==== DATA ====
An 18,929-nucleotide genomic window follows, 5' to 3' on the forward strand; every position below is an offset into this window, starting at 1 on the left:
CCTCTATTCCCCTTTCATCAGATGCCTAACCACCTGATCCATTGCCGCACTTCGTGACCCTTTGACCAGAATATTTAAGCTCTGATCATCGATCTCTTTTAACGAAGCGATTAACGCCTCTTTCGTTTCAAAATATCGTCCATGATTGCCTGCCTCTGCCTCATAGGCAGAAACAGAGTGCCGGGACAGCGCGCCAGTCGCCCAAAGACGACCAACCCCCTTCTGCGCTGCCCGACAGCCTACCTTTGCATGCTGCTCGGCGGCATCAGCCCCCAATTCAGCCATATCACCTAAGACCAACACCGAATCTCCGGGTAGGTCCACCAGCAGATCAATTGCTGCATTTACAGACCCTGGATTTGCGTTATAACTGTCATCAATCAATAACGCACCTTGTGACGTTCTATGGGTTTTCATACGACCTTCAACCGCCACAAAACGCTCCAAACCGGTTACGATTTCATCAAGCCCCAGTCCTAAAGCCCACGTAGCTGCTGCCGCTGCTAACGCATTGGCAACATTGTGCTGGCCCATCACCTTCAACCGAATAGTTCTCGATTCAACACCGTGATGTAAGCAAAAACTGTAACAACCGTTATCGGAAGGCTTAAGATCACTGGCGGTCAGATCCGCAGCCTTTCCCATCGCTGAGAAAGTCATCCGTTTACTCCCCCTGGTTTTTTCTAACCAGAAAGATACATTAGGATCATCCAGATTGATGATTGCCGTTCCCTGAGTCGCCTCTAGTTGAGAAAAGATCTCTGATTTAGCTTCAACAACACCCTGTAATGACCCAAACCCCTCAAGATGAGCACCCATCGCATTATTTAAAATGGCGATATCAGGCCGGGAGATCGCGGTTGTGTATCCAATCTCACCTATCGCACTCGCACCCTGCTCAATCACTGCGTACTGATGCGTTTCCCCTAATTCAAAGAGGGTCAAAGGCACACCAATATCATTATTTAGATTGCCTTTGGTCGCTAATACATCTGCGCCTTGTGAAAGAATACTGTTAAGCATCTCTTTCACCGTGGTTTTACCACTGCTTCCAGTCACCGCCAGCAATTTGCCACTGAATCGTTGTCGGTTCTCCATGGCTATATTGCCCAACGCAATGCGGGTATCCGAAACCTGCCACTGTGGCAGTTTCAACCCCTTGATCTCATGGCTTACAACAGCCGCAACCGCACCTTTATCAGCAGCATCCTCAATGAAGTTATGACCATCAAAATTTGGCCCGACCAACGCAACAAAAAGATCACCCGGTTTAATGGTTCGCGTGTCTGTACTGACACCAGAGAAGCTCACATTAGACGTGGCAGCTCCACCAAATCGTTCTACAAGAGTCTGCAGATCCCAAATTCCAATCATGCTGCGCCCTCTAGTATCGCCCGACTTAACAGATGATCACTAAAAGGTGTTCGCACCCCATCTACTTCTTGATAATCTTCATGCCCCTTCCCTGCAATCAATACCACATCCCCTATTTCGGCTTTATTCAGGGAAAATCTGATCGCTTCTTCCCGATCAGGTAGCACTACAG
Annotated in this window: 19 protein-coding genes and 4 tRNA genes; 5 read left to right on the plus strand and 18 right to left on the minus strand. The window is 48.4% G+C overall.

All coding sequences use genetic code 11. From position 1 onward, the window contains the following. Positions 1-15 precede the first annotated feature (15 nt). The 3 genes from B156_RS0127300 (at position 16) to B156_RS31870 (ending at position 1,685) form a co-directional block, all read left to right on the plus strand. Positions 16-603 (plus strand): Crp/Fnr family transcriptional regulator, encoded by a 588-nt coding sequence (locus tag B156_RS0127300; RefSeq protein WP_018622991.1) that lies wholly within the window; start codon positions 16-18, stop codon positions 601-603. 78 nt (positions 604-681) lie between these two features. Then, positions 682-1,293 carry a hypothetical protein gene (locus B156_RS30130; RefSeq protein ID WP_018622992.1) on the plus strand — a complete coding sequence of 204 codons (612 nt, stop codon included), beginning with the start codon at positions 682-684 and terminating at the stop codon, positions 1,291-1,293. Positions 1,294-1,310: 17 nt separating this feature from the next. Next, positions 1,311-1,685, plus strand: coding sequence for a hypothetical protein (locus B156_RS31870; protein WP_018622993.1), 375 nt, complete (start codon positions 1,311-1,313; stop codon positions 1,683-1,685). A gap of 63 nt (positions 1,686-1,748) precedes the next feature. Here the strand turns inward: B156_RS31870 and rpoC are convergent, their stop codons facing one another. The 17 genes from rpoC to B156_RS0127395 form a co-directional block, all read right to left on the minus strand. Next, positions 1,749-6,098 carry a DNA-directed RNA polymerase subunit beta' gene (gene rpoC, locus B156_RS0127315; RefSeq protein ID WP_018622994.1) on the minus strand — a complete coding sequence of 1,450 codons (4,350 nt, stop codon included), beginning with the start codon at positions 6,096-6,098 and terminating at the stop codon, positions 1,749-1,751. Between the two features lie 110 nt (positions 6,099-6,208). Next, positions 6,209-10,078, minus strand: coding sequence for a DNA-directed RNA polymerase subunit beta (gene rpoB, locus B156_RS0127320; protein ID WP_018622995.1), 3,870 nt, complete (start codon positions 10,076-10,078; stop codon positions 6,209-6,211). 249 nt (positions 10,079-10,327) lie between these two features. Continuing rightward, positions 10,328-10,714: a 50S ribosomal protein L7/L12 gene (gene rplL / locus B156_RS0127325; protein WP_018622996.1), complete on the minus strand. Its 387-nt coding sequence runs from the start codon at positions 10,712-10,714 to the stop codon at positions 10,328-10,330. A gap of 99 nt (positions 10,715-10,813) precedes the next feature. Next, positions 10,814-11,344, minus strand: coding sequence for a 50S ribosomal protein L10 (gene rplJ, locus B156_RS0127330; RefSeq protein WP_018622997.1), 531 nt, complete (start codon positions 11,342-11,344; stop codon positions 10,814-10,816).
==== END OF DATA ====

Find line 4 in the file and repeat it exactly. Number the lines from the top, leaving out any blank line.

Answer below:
All coding sequences use genetic code 11. From position 1 onward, the window contains the following. Positions 1-15 precede the first annotated feature (15 nt). The 3 genes from B156_RS0127300 (at position 16) to B156_RS31870 (ending at position 1,685) form a co-directional block, all read left to right on the plus strand. Positions 16-603 (plus strand): Crp/Fnr family transcriptional regulator, encoded by a 588-nt coding sequence (locus tag B156_RS0127300; RefSeq protein WP_018622991.1) that lies wholly within the window; start codon positions 16-18, stop codon positions 601-603. 78 nt (positions 604-681) lie between these two features. Then, positions 682-1,293 carry a hypothetical protein gene (locus B156_RS30130; RefSeq protein ID WP_018622992.1) on the plus strand — a complete coding sequence of 204 codons (612 nt, stop codon included), beginning with the start codon at positions 682-684 and terminating at the stop codon, positions 1,291-1,293. Positions 1,294-1,310: 17 nt separating this feature from the next. Next, positions 1,311-1,685, plus strand: coding sequence for a hypothetical protein (locus B156_RS31870; protein WP_018622993.1), 375 nt, complete (start codon positions 1,311-1,313; stop codon positions 1,683-1,685). A gap of 63 nt (positions 1,686-1,748) precedes the next feature. Here the strand turns inward: B156_RS31870 and rpoC are convergent, their stop codons facing one another. The 17 genes from rpoC to B156_RS0127395 form a co-directional block, all read right to left on the minus strand. Next, positions 1,749-6,098 carry a DNA-directed RNA polymerase subunit beta' gene (gene rpoC, locus B156_RS0127315; RefSeq protein ID WP_018622994.1) on the minus strand — a complete coding sequence of 1,450 codons (4,350 nt, stop codon included), beginning with the start codon at positions 6,096-6,098 and terminating at the stop codon, positions 1,749-1,751. Between the two features lie 110 nt (positions 6,099-6,208). Next, positions 6,209-10,078, minus strand: coding sequence for a DNA-directed RNA polymerase subunit beta (gene rpoB, locus B156_RS0127320; protein ID WP_018622995.1), 3,870 nt, complete (start codon positions 10,076-10,078; stop codon positions 6,209-6,211). 249 nt (positions 10,079-10,327) lie between these two features. Continuing rightward, positions 10,328-10,714: a 50S ribosomal protein L7/L12 gene (gene rplL / locus B156_RS0127325; protein WP_018622996.1), complete on the minus strand. Its 387-nt coding sequence runs from the start codon at positions 10,712-10,714 to the stop codon at positions 10,328-10,330. A gap of 99 nt (positions 10,715-10,813) precedes the next feature. Next, positions 10,814-11,344, minus strand: coding sequence for a 50S ribosomal protein L10 (gene rplJ, locus B156_RS0127330; RefSeq protein WP_018622997.1), 531 nt, complete (start codon positions 11,342-11,344; stop codon positions 10,814-10,816).